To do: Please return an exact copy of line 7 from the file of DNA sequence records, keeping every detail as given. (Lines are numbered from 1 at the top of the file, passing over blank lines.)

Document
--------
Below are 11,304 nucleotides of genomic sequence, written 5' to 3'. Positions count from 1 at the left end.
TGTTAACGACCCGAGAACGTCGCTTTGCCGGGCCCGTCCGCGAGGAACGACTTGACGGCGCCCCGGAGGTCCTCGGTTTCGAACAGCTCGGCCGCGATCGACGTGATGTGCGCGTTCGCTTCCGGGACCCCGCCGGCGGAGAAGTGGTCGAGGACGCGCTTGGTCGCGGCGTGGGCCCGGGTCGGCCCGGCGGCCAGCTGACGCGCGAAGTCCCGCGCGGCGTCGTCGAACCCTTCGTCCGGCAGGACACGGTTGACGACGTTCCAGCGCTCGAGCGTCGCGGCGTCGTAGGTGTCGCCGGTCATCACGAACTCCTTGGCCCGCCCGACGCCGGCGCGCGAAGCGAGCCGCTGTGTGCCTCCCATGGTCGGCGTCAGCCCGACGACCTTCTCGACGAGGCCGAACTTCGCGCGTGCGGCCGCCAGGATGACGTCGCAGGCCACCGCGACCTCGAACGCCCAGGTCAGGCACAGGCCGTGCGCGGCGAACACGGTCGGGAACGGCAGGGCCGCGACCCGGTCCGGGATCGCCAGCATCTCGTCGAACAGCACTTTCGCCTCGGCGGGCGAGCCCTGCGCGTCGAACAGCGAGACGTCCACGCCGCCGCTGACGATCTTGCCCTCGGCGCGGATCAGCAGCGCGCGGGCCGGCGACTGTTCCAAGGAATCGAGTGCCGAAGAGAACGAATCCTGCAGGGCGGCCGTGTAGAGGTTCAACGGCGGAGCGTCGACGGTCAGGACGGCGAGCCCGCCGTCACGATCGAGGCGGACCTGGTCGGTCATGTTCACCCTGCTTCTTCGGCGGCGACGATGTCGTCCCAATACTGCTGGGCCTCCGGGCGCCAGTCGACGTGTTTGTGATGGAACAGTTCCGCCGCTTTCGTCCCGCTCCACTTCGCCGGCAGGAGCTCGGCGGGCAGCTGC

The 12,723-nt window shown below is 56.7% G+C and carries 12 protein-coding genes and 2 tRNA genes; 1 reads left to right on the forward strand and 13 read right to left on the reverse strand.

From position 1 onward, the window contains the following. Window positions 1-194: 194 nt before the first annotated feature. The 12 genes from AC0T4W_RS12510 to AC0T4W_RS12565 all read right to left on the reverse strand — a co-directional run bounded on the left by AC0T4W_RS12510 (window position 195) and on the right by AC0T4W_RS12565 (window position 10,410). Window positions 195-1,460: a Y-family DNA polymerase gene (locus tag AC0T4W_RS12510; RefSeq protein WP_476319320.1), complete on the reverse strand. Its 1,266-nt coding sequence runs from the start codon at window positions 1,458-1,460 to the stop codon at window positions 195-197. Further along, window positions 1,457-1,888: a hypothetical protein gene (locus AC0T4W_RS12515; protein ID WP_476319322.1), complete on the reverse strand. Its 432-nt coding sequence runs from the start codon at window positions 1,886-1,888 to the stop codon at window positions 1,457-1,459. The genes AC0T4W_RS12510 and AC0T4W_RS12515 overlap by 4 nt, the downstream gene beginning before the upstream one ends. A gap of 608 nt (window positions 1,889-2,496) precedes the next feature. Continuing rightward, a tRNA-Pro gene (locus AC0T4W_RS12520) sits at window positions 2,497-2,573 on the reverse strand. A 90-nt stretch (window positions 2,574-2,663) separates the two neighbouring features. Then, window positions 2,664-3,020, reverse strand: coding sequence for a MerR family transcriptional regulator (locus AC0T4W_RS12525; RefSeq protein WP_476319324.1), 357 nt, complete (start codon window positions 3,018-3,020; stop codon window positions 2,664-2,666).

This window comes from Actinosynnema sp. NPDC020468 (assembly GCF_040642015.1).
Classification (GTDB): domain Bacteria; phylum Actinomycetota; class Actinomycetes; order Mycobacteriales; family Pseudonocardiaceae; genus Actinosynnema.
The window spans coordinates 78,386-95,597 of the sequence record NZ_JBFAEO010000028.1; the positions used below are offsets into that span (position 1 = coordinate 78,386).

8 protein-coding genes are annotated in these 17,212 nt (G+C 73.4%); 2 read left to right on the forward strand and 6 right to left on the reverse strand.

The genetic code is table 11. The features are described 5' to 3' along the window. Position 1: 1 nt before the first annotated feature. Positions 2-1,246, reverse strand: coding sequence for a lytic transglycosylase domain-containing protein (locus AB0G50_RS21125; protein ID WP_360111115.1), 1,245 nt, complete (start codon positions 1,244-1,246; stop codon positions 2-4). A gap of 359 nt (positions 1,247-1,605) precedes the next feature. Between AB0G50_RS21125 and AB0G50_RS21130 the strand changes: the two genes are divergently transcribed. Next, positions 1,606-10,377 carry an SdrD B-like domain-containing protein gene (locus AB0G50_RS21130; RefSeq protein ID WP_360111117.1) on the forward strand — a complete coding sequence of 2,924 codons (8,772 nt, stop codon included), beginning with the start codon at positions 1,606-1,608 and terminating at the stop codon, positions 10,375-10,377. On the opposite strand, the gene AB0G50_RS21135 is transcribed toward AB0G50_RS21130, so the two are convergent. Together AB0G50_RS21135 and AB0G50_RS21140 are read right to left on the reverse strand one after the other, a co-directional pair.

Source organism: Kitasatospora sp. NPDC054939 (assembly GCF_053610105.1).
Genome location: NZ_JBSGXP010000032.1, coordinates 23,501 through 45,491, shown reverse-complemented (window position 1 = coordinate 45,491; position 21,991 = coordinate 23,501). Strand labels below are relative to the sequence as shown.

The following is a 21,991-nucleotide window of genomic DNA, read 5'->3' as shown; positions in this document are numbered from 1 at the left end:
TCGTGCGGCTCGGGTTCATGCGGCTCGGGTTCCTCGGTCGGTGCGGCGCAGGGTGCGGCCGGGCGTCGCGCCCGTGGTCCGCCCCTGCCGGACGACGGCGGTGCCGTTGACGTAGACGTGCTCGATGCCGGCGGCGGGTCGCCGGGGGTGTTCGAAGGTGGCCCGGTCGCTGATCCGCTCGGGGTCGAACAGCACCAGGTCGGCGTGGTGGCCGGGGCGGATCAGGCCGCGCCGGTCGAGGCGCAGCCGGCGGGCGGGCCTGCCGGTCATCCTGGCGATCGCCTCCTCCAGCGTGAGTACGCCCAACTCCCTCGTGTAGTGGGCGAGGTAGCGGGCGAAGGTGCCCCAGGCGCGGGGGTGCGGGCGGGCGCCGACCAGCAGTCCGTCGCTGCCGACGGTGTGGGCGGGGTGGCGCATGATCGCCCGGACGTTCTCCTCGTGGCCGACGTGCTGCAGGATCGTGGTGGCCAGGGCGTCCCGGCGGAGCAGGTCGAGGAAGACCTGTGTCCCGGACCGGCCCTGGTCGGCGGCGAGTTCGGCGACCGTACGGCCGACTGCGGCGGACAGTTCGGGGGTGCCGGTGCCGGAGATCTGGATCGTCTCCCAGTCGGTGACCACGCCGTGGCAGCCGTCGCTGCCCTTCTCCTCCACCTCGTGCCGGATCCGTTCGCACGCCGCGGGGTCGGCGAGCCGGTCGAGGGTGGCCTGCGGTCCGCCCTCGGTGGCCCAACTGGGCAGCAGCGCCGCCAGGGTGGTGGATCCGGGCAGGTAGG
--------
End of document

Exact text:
The window spans coordinates 78,386-95,597 of the sequence record NZ_JBFAEO010000028.1; the positions used below are offsets into that span (position 1 = coordinate 78,386).